“It would make sense to follow — not quite as stringently, but very closely — the requirements for a normal pilot’s licence. You must be able to understand radio technology and must show responsible, demonstrated skills of controlling the unit, like pilots must.

“If there are regulations in place, the market will grow. Some estimates indicate that on a global scale, the industry will be worth $20bn by 2020. I would say it could be a big market in SA.”

Denel has four drone models and there are prospects for further development. The Seeker II Surveillance System, which has been in operation for more than 30 years, operates at ranges of up to 250km. Its successor, the Seeker 400, can carry two laser-guided missiles.

“We will soon be looking at a helicopter-type platform and a new target drone. We have the expertise and very dedicated people here who can do it,” Mr Ntsihlele says.

Paramount recently released a new line for international buyers. The Civet has a 1kg payload and can fly for one hour at a 40km range, and the Mwari has a 5kg payload.

Military manufacturer Desert Wolf this year released the Skunk Riot Control Copter, which it says is “designed to control unruly crowds without endangering the lives of protesters or security staff”. Its aim is to “assist in preventing another Marikana”. The drone fires 80 pepper-spray paintballs a second and has on-board speakers to issue warnings to crowds.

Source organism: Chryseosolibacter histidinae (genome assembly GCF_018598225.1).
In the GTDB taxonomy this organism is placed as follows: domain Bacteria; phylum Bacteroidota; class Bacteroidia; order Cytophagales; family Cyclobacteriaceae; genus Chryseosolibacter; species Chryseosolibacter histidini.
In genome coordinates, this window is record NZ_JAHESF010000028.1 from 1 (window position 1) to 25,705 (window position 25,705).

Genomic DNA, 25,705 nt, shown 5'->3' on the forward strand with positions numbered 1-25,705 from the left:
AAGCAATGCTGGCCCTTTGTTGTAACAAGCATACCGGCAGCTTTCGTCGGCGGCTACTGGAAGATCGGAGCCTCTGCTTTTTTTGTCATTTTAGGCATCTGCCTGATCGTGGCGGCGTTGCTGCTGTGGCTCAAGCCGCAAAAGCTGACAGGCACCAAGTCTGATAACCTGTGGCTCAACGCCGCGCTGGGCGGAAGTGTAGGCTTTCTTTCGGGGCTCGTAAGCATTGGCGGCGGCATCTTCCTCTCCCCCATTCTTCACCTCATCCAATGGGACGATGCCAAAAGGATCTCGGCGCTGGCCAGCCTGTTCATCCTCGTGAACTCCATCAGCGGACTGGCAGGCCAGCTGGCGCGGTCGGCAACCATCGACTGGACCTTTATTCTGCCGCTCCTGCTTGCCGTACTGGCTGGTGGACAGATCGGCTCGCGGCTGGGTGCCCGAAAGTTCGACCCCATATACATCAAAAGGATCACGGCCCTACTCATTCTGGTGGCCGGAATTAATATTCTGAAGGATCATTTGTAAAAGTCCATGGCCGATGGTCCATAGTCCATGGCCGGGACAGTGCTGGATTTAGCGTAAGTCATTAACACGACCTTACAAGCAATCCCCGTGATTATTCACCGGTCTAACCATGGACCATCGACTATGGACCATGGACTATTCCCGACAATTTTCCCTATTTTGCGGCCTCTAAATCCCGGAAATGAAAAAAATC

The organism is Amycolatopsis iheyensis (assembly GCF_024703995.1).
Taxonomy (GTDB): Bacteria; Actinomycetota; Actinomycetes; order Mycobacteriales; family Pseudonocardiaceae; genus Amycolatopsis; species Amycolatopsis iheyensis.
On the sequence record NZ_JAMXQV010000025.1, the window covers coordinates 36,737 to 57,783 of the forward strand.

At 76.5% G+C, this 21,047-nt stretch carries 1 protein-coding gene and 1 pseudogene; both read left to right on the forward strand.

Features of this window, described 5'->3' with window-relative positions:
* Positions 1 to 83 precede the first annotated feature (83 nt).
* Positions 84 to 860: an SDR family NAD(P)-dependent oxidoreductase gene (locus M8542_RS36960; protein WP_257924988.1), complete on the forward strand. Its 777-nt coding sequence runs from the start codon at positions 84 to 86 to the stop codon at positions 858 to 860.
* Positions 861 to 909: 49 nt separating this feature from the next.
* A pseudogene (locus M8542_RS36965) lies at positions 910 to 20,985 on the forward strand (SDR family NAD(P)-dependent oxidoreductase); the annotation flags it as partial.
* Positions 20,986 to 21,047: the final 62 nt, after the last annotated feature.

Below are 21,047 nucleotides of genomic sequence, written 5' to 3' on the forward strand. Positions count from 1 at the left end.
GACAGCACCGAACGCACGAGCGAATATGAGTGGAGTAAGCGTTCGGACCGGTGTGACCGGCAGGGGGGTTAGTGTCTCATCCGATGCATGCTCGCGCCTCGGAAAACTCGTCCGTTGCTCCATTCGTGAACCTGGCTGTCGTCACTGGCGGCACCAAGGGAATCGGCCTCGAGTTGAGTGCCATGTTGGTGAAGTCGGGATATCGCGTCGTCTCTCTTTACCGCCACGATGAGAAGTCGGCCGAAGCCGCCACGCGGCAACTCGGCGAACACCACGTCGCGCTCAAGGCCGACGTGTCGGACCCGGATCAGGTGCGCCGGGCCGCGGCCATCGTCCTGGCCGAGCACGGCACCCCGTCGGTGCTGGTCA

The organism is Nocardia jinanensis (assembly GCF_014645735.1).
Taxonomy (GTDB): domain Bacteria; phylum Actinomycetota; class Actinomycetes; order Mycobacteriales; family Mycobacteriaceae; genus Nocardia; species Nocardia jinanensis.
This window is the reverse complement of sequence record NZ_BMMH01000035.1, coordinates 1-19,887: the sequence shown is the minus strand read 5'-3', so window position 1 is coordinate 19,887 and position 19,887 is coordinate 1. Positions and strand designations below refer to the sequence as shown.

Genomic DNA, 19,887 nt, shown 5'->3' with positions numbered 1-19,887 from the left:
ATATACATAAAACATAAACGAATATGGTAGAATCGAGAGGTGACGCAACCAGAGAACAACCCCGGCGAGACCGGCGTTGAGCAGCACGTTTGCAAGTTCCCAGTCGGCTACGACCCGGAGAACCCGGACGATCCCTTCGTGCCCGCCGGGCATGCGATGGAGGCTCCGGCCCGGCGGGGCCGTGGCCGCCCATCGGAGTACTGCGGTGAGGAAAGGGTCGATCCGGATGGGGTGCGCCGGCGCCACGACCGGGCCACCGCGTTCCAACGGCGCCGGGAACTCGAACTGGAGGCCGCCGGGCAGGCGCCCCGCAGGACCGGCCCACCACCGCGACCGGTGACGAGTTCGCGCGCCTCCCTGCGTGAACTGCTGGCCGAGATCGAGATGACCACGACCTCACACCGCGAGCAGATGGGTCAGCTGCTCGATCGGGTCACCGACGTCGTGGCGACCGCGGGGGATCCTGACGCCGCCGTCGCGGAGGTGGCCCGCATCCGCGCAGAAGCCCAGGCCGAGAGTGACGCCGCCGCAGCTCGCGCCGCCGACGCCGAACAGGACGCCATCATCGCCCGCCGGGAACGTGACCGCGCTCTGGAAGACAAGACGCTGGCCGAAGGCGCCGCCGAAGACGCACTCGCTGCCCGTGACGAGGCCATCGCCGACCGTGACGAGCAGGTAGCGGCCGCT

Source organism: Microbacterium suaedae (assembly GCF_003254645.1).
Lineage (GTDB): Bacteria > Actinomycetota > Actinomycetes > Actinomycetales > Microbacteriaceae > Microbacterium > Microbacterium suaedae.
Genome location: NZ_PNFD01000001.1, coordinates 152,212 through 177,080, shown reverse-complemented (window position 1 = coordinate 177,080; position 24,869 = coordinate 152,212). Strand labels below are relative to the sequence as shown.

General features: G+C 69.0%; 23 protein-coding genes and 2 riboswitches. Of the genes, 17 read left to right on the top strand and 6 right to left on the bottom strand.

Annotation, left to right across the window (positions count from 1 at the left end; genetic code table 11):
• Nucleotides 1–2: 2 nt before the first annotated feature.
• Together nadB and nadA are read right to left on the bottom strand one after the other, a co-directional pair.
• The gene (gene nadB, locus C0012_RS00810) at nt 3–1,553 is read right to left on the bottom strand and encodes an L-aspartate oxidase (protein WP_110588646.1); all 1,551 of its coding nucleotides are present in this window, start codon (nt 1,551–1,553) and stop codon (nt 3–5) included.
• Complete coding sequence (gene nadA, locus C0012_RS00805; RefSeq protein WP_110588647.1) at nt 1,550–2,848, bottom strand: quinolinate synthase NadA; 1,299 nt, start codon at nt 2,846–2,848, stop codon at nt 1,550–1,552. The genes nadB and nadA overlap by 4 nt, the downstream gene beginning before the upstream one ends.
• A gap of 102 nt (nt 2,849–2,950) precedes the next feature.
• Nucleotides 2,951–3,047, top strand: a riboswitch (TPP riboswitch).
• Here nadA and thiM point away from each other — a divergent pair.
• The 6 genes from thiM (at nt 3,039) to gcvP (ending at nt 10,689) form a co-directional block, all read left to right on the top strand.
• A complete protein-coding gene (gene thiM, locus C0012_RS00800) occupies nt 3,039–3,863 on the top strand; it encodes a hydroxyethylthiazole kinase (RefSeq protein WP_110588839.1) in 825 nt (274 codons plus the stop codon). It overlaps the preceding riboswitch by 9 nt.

Although drones can be used for war, they have enormous potential to do good. Social and industrial uses include in agriculture, transporting medicine to rural clinics, and for work that may put pilots’ lives in danger.

Drones are also widely used in the film industry and for television coverage of sporting events.

Council for Scientific and Industrial Research Aeronautic Systems head John Monk is chairman of the national unmanned aircraft systems policy co-ordination committee tasked with investigating the integration of unmanned aircraft into SA’s airspace. “We test UAVs in military airspace and test the capabilities of their camera systems, including developing sense-and-avoid technologies and silent modes for better surveillance,” he says.

“What you can do with UAVs is huge. Agriculture is going to be one commercial industry that will be opened up. In Japan, all their crop spraying is done by drones.”

‘n Ekstra oog uit die lug

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Onbemande helikopters en vliegtuie (drones) ontwikkel deesdae vinnig as ’n opwindende nuwe werktuig vir presisieboere.
In ’n Amerikaanse ondersoek na die kommersiële gebruik van robot-helikopters en -vliegtuie vir hul lugvaartowerheid is onlangs bevind dat presisieboerdery een van die belowendste markte vir dié tegnologie is.